Damien Hirst’s marble sculpture 'Anatomy of an Angel' (2008) is installed in Oslo's Ekeberg Sculpture Park.
The classically posed figure is based on Alfred Boucher’s 'L'Hirondelle' (1920). In Hirst’s version, cross-sections of the angel’s body reveal a human anatomical structure beneath the skin. The cross-section evokes the teaching models Hirst referenced in his earlier work, 'Hymn' (1999-2005), the iconic, twenty-foot tall, painted bronze sculpture of a model head and torso.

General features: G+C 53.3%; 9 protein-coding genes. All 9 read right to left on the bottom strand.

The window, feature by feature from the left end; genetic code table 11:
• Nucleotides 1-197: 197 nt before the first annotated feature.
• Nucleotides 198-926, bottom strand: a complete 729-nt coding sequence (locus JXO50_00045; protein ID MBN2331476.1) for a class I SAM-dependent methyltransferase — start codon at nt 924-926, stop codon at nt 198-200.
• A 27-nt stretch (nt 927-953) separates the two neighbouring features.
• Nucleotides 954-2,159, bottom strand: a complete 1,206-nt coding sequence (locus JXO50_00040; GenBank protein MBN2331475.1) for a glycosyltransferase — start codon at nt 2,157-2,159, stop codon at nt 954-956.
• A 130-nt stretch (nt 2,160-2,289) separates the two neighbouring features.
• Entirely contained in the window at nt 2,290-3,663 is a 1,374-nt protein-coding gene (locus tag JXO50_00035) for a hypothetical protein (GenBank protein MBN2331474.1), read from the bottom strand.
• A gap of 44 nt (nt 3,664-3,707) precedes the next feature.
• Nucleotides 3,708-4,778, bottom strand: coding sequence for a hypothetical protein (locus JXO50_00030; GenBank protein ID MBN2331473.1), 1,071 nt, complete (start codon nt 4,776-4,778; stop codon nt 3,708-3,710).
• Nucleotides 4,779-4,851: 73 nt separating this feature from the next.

Pitching medical fact against notions of belief and spirituality, this sculpture demonstrates Hirst’s enduring interest in modern science, religious iconography and issues pertaining to the sacred.